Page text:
Cops can be paid off and reasoned with which is something I can't say about my competition. Early in my escapades, I run into a rival dealer who wants to run me out of town. Later in the game, if I face a similar situation, I will have a variety of ways to handle it. But in the first hour, my only option is to drastically undercut their price until it's unprofitable for them to sell in the same space as me. Once they're gone, I jack my prices back up.

As the money starts coming in I begin investing in my business. I buy new equipment, a new strain, and hire my first employee to handle the growing side of things so I can focus on selling and keeping the fuzz off my tail. Weedcraft features a detailed conversation system players can use to talk their way out of problems or into another supplier's good graces. The cop who hangs around my neck of the woods is easy to work with, but it becomes more difficult and costlier for me to stay in business as my operation grows, or as Biggie put it, mo money, mo problems. This plays into one of the many systems players will have to keep track of in the game.

"We do have a kind of quasi-alignment system, so you can operate legally or illegally," Alexander says. "Even in a legal market, you can operate illegally. And you can operate in either a shady or decent way. So you can be legal decent, legal shady, illegal decent, or illegal shady. Legal decent would be like medical marijuana dispensaries while illegal decent would be like those compassionate care people who got arrested giving out pot brownies to AIDS patients. Your illegal shady would be like a low-key drug dealer and a legal shady would be like John Boehner, campaigning against the legalization for years and years in Congress and then as soon as he leaves, joining the board of the largest cannabis company in the United States."

With a variety of ways to approach your business, Alexander and Vile Monarch actually made an incredibly smart choice with the setting of this first scenario. Michigan has only recently fully legalized all use of marijuana in the state, with voters approving to regulate the drug the same it does alcohol.

The campaign in Flint, which runs around 10 hours according to Alexander, is one of two that will be included in the final game (a third will be made available after launch as a free update). The second campaign is the more compelling of the two for me. It features a black man -- the demographic most hurt by America's racist drug laws -- who is freed from prison after being busted for selling weed. His partners in business managed to stay out of jail and now have a several-year head-start on the man as he tries to rebuild his weed empire.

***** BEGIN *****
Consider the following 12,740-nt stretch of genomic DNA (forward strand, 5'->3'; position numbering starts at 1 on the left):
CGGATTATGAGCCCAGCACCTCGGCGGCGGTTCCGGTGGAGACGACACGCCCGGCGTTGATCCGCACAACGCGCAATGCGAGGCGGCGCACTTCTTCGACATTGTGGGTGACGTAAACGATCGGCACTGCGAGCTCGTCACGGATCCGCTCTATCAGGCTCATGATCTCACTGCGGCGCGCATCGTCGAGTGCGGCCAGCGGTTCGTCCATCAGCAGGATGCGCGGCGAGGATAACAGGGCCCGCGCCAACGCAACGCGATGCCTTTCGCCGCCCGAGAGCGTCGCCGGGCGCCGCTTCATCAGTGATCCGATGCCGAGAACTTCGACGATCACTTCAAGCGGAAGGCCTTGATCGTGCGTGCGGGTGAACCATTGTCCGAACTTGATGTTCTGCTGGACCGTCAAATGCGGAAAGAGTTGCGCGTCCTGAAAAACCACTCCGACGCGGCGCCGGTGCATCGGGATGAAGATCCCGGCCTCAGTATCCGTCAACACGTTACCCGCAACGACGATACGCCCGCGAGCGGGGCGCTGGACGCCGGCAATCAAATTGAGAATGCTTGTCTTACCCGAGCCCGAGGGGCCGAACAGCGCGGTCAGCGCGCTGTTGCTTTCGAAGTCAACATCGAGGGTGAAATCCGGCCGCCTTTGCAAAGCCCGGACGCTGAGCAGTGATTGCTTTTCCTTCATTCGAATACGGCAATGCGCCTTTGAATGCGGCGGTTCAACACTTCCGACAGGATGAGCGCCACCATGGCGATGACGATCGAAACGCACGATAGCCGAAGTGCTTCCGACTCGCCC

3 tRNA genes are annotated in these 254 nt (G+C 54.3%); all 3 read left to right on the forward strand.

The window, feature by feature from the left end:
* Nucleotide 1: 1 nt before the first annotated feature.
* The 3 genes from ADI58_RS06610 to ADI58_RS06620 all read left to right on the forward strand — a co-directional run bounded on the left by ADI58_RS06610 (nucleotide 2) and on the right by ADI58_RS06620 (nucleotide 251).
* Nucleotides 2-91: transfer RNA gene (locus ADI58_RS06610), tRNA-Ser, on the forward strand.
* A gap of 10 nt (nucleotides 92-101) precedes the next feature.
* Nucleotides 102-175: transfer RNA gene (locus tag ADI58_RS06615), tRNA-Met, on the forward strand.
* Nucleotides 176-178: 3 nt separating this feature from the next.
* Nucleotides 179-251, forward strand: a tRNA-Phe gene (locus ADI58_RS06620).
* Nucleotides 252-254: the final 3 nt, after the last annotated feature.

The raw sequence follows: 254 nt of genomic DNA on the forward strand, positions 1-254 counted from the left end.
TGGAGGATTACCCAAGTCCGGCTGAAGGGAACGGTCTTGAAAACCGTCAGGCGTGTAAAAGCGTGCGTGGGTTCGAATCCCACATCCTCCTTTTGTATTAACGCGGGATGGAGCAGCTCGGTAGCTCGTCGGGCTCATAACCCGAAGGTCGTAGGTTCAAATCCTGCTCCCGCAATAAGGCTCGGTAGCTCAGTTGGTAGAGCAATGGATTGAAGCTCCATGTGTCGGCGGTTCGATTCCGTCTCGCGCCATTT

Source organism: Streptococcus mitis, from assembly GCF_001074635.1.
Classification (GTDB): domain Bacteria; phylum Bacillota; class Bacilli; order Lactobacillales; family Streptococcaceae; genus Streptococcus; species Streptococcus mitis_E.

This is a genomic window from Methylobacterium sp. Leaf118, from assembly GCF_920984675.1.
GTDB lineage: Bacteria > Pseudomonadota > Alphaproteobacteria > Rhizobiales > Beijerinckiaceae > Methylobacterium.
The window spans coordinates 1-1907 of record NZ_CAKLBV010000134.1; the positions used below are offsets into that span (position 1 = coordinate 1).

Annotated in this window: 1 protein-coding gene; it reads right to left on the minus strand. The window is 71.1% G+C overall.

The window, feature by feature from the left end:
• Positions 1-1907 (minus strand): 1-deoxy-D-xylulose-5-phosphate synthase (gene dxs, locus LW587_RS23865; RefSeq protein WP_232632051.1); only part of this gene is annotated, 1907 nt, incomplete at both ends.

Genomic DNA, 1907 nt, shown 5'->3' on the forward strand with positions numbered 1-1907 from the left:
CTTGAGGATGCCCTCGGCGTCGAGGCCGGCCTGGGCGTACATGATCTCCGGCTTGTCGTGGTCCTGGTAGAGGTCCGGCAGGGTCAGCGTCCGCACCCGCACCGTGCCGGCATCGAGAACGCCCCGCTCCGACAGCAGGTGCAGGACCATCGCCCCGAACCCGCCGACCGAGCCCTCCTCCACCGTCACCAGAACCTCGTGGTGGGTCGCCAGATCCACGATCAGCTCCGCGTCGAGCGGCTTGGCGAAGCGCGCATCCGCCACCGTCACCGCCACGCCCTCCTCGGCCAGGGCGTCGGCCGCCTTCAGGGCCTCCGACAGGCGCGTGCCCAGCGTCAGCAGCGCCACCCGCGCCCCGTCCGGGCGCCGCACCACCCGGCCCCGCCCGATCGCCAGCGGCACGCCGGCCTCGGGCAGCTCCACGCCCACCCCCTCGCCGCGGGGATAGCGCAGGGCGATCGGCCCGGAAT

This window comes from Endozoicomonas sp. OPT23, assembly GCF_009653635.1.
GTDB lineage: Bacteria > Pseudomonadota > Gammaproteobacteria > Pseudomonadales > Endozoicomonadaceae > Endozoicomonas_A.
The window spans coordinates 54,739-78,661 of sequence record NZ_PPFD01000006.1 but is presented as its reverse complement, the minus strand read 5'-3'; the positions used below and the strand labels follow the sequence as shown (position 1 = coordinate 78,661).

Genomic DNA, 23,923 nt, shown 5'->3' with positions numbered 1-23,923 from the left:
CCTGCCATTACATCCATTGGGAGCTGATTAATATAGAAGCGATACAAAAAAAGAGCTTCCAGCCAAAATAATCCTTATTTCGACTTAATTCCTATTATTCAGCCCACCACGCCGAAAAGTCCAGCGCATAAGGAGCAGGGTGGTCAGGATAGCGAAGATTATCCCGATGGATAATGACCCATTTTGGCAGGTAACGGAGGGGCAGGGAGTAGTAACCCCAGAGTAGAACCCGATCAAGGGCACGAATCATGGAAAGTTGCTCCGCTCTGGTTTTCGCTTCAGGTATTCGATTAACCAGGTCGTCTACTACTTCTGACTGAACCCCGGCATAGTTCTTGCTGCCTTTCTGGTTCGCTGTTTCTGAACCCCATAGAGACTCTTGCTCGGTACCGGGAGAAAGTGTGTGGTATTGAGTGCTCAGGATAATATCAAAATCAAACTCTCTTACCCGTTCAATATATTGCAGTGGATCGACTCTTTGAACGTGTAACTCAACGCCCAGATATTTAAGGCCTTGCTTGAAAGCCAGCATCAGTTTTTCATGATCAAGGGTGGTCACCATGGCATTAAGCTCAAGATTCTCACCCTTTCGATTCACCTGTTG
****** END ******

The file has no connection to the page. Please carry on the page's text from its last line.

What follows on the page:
The first scenario of the blooming brothers features a sympathetic angle of a sick father, an image that has been pivotal to turning around opinions on legalized marijuana, even if just for medicinal purposes. The second scenario is arguably a far more common reality, especially for people of color, and it's one that doesn't necessarily make headlines or get choice write-ups in national newspapers and magazines. Think about all the glowing articles you've read about people growing pot for a sick parent or child and then try and remember the last time you read a favorable feature about a black guy who got busted because he grew and sold weed and that's just what he did for a living.

And that really seems like the end goal of Weedcraft: to present the buying and selling of marijuana as just another business in America. Long gone are the days of Reefer Madness and Cheech & Chong movies. That's not what weed is anymore, that's not what a majority of people think weed is anymore. It's legal in 33 states for medical use. In 10 states it's legal for recreational. Hemp, the strain of the drug you most certainly do not want to smoke, was legalized nationally in the Farm Bill signed by President Trump at the end of last year. Times are changing and weed is going mainstream, whether people like it or not.

"People seem to be taking pot much more seriously now than they have in the past," Alexander says. "They're coming around to the fact that this industry isn't what it used to be. We have had to deal with the perception issue. There's a knee-jerk prejudice against marijuana as somehow corrosive to society. We've had a couple outlets say they're not going to cover the game, where it's literally just a holdover of a rubbish mindset where you could release a game about a beer baron or whiskey tycoon and it wouldn't receive a similar cultural backlash."

This simulation is as close as I'll ever get to actually selling weed as I am a massive square. I don't even smoke the stuff even though it's perfectly legal in California. But I do fully support its legalization nationwide, and I believe the only way we're going to get to 100% legalization beside just having all the old people who hate it die off, is for the many forms of media to change the conversations we have about weed. Weedcraft does just that, eliminating the stigma around smoking and selling weed and presenting the industry as it really is: a massively profitable marketplace where the rich can get richer by using government connections to crush the little guys who've been championing legalization for decades. And I can't think of anything more American than that.

Weedcraft Inc. launches this spring on PC and Mac. Alexander says the developer is looking at other platforms but there is nothing to announce at this time. I will say this game would work wonderfully on any touchscreen device (hint, hint).

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CJ Andriessen
CJ AndriessenFeatures Editor   gamer profile

Just what the internet needs: yet another white guy writing about video games. Also, I backed that Bloodstained game. more + disclosures